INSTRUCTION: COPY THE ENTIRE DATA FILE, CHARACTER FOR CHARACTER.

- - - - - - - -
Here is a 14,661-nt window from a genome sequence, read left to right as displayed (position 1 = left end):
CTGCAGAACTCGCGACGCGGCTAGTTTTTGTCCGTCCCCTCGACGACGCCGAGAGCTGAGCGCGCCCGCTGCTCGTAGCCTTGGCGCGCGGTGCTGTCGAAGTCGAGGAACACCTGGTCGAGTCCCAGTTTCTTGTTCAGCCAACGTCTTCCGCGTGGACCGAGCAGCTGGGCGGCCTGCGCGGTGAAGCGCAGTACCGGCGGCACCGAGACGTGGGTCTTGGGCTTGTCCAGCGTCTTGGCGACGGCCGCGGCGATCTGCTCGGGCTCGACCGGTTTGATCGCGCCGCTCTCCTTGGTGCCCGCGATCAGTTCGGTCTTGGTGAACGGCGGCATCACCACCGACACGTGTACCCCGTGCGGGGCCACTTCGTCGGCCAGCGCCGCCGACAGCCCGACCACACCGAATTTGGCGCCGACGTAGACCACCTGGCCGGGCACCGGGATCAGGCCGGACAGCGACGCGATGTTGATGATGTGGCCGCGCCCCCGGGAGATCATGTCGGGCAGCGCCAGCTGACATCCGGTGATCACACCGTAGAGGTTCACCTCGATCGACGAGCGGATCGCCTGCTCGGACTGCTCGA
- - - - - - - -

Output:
Here is a 14,661-nt window from a genome sequence, read left to right as displayed (position 1 = left end):
CTGCAGAACTCGCGACGCGGCTAGTTTTTGTCCGTCCCCTCGACGACGCCGAGAGCTGAGCGCGCCCGCTGCTCGTAGCCTTGGCGCGCGGTGCTGTCGAAGTCGAGGAACACCTGGTCGAGTCCCAGTTTCTTGTTCAGCCAACGTCTTCCGCGTGGACCGAGCAGCTGGGCGGCCTGCGCGGTGAAGCGCAGTACCGGCGGCACCGAGACGTGGGTCTTGGGCTTGTCCAGCGTCTTGGCGACGGCCGCGGCGATCTGCTCGGGCTCGACCGGTTTGATCGCGCCGCTCTCCTTGGTGCCCGCGATCAGTTCGGTCTTGGTGAACGGCGGCATCACCACCGACACGTGTACCCCGTGCGGGGCCACTTCGTCGGCCAGCGCCGCCGACAGCCCGACCACACCGAATTTGGCGCCGACGTAGACCACCTGGCCGGGCACCGGGATCAGGCCGGACAGCGACGCGATGTTGATGATGTGGCCGCGCCCCCGGGAGATCATGTCGGGCAGCGCCAGCTGACATCCGGTGATCACACCGTAGAGGTTCACCTCGATCGACGAGCGGATCGCCTGCTCGGACTGCTCGA